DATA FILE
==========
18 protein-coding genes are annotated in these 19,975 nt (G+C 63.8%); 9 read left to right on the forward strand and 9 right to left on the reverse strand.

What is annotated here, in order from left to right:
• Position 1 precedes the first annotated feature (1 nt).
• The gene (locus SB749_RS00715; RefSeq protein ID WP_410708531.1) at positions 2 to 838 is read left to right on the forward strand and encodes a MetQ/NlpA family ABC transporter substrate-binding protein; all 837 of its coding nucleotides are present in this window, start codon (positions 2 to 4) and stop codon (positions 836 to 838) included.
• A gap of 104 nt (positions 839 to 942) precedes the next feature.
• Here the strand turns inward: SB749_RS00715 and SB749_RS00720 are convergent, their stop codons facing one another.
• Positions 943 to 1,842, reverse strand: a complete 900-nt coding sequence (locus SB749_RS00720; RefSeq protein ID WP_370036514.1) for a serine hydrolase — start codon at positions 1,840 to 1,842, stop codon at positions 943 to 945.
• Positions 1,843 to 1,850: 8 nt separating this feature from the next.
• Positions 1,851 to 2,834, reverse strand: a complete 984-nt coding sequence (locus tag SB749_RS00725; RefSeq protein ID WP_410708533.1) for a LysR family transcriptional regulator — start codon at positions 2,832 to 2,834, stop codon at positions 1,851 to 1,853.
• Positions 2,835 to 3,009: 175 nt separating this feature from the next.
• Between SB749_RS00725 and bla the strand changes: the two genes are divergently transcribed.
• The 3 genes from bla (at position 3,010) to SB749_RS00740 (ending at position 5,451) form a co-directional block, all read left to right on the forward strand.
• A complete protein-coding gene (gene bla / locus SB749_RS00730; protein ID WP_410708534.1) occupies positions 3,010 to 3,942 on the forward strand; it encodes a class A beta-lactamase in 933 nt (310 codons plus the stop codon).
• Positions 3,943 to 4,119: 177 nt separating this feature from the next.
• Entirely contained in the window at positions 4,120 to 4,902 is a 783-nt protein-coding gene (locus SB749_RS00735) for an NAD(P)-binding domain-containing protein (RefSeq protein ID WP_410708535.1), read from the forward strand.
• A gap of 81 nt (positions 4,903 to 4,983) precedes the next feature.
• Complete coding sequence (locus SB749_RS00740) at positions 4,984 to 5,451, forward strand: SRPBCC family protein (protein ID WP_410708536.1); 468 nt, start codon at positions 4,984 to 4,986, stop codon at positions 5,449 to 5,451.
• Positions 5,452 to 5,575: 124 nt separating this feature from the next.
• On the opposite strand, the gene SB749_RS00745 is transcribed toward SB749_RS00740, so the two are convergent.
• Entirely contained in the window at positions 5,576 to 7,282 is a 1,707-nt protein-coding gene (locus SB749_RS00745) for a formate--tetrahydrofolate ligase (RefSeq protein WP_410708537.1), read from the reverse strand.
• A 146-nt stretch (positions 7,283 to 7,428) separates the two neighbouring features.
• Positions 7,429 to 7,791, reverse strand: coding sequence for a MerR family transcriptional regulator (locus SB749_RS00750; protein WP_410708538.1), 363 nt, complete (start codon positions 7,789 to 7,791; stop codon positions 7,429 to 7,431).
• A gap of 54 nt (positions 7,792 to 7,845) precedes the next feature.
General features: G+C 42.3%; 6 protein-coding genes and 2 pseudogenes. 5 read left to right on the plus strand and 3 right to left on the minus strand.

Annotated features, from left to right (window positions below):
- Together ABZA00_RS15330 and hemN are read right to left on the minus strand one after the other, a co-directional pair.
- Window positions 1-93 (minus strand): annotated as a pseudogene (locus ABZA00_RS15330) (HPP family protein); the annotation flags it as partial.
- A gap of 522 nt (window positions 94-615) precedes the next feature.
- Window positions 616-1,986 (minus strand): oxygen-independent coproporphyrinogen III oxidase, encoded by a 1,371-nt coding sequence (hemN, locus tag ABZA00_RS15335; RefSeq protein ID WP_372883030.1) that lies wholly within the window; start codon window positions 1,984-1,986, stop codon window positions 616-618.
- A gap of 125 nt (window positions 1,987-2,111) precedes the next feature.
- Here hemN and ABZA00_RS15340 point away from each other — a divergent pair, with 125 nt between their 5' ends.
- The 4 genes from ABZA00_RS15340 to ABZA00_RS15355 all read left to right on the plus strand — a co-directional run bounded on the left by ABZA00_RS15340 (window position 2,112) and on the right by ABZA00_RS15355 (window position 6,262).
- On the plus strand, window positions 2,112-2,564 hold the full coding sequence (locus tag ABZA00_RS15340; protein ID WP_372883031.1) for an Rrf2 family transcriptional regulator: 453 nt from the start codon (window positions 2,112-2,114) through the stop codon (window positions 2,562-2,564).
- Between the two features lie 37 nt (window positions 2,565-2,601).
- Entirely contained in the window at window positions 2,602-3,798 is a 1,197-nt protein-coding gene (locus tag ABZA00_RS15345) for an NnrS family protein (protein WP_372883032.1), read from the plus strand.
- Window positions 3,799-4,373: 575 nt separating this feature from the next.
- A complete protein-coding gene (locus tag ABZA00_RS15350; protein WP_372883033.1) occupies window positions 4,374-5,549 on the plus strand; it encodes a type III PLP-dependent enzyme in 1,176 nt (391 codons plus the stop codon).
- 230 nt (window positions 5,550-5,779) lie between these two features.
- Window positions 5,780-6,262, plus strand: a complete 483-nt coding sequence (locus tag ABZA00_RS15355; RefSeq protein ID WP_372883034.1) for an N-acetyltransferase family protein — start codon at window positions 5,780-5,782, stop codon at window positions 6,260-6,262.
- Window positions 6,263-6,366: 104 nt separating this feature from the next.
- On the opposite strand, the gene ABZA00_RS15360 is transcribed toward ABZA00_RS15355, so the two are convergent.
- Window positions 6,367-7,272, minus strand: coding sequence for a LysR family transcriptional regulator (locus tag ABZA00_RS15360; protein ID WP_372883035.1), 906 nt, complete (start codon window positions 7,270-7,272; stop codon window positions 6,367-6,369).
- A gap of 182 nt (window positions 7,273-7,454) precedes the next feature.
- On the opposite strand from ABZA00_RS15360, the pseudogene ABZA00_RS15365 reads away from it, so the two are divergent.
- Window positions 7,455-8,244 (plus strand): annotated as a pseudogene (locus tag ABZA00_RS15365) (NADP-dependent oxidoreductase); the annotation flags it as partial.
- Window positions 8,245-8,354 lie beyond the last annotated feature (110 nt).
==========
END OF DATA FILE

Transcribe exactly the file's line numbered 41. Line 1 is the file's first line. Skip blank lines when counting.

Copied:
- On the opposite strand, the gene ABZA00_RS15360 is transcribed toward ABZA00_RS15355, so the two are convergent.